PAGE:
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The 2016 Rose Bowl was a college football bowl game that was played on January 1, 2016 at the Rose Bowl stadium in Pasadena, California.[5] This 102nd Rose Bowl Game matched the Big Ten Conference West Division champion Iowa Hawkeyes against the Pac-12 Conference champion Stanford Cardinal.[6] It was one of the 2015–16 bowl games that concluded the 2015 FBS football season. Sponsored by the Northwestern Mutual financial services organization, the game is officially known as the Rose Bowl Game presented by Northwestern Mutual. Stanford defeated Iowa 45–16 to win the championship and the Lathrop K. Leishman trophy.

2016 Rose Bowl
CFP New Year’s Six
102nd Rose Bowl Game
1234 Total
Stanford 211437 45
Iowa 00313 16
DateJanuary 1, 2016
Season2015
StadiumRose Bowl
LocationPasadena, California
MVPChristian McCaffrey, RB (Stanford)
Aziz Shittu, DE (Stanford)
FavoriteStanford by 6
National anthemHawkeye Marching Band
RefereeReggie Smith (Big 12) [1]
Halftime showHawkeye Marching Band
Stanford Band
Attendance94,268 [1]
PayoutUS$40 million to each team[2][3]
United States TV coverage
NetworkESPN and ESPN Radio
AnnouncersBrent Musburger (play-by-play)
Jesse Palmer (analyst)
and Maria Taylor (sideline) (ESPN)
Dave Pasch and Brian Griese (ESPN Radio)
Nielsen ratings7.9 (13.6 million viewers)[4]
International TV coverage
NetworkESPN Deportes
AnnouncersEduardo Varela
Pablo Viruega
Rose Bowl
 < 2015  2017

The contest was televised on ESPN with a radio broadcast on ESPN Radio and XM Satellite Radio, which began at 1:30 PM (PST) with kickoff at 2:10 PM (PST). The Pasadena Tournament of Roses Association was the organizer of the game.

The Rose Bowl Game was a contractual sell-out, with 64,500 tickets allocated to the participating teams and conferences. The remaining tickets are distributed to the Tournament of Roses members, sponsors, City of Pasadena residents, and the general public. Ticket prices were $150 and $185.

Pre-game activitiesEdit

The game was presided over by the 2016 Rose Queen, the Royal Court, Tournament of Roses President Mike Matthiessen, and Ken Burns, the Grand Marshal. The theme of the parade and game was "Find Your Adventure".[7]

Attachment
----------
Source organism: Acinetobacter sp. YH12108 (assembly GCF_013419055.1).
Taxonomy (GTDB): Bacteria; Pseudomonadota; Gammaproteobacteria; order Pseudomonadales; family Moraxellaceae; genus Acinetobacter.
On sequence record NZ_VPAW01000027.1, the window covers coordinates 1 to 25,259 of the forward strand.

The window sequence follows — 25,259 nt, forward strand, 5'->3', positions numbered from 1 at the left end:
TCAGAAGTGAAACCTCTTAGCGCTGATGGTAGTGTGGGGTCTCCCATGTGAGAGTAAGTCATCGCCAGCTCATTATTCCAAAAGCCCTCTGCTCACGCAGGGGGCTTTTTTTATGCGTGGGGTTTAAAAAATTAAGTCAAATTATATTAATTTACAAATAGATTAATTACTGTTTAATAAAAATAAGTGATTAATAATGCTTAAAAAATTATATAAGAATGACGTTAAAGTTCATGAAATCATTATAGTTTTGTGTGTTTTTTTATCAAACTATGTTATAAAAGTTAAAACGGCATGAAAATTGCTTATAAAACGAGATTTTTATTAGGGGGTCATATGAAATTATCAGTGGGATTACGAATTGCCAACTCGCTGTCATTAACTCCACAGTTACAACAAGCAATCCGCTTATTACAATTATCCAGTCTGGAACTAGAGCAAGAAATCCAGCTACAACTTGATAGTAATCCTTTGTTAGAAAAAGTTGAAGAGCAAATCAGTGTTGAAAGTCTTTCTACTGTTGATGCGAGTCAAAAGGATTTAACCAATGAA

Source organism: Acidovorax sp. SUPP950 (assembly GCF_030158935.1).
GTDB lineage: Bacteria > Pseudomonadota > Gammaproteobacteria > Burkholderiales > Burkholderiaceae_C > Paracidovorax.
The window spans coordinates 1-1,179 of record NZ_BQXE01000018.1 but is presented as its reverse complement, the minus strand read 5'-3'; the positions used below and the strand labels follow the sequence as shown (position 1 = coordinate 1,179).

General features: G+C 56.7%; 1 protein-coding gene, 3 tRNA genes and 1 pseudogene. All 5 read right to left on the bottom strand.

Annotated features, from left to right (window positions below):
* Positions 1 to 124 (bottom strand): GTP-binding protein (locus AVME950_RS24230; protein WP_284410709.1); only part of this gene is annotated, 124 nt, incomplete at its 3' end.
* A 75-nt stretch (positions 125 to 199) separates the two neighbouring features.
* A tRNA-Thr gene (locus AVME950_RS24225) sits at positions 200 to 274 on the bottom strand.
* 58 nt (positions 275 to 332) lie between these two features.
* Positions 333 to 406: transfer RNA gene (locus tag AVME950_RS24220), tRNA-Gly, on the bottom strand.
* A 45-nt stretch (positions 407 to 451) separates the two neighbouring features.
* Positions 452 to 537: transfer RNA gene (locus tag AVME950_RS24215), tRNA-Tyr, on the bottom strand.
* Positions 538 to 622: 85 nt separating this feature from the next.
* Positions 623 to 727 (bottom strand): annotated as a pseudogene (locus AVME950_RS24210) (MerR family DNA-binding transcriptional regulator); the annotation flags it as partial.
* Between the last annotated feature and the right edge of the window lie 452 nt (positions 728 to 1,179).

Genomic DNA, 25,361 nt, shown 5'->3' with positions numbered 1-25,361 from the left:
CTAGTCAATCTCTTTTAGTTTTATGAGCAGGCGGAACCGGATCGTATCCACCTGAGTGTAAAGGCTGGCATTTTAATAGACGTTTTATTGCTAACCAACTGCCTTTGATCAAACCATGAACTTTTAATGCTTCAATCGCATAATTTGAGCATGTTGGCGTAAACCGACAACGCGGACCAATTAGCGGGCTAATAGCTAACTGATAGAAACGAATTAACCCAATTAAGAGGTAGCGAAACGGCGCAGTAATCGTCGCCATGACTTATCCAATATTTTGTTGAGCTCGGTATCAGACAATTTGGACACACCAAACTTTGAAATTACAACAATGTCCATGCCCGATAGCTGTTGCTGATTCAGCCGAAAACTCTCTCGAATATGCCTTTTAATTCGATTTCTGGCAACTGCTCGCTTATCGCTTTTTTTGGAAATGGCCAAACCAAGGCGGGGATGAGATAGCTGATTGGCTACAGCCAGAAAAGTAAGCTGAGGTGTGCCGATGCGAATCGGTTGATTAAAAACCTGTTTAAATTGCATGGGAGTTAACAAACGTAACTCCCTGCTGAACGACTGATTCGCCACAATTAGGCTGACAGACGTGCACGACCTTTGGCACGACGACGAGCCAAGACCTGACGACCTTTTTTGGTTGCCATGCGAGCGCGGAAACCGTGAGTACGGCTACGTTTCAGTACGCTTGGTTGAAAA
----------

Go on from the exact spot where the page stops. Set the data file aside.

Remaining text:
After the teams' arrival in Southern California, the teams participated in the traditional Lawry's Beef Bowl in Beverly Hills and the Disney Media Day at the Disneyland Resort in nearby Anaheim. The Rose Bowl Hall of Fame ceremony luncheon was held prior to the game at the Pasadena Convention Center, where outstanding former players and participants were inducted into the hall. They were Mark Brunell, Washington; Jim Muldoon, Pac-10 Conference; Fritz Pollard, Brown; and Tyrone Wheatley, Michigan.[8]

The bands and cheerleaders from both schools participated in the pre-game Rose Parade on Colorado Boulevard in Pasadena, California along with the floats.

TeamsEdit

The teams playing in the Rose Bowl game were the highest ranking teams from the Pac-12 Conference and Big Ten Conference that were not selected to play in a College Football Playoff semifinal game. The teams were officially selected by the football committee of the Pasadena Tournament of Roses Association on Selection Sunday on December 6, 2015, based on the final rankings by the CFP committee. The Stanford Cardinal and the Iowa Hawkeyes met for the first time in this game.

IowaEdit

The Iowa Hawkeyes, as the Big Ten West Division Champions, were back in the Rose Bowl after 25 years, last appearing in the 1991 Rose Bowl. Their last win in Pasadena was against the California Bears, 38–12 in the 1959 Rose Bowl. Prior to the 2016 Rose Bowl, they were 2–3 in Rose Bowl games. In the 2015 season, the team was nearly undefeated before the Rose Bowl, losing only the Big Ten Championship Game to Michigan State 13–16. Iowa wore its black jerseys and used the west bench on game day.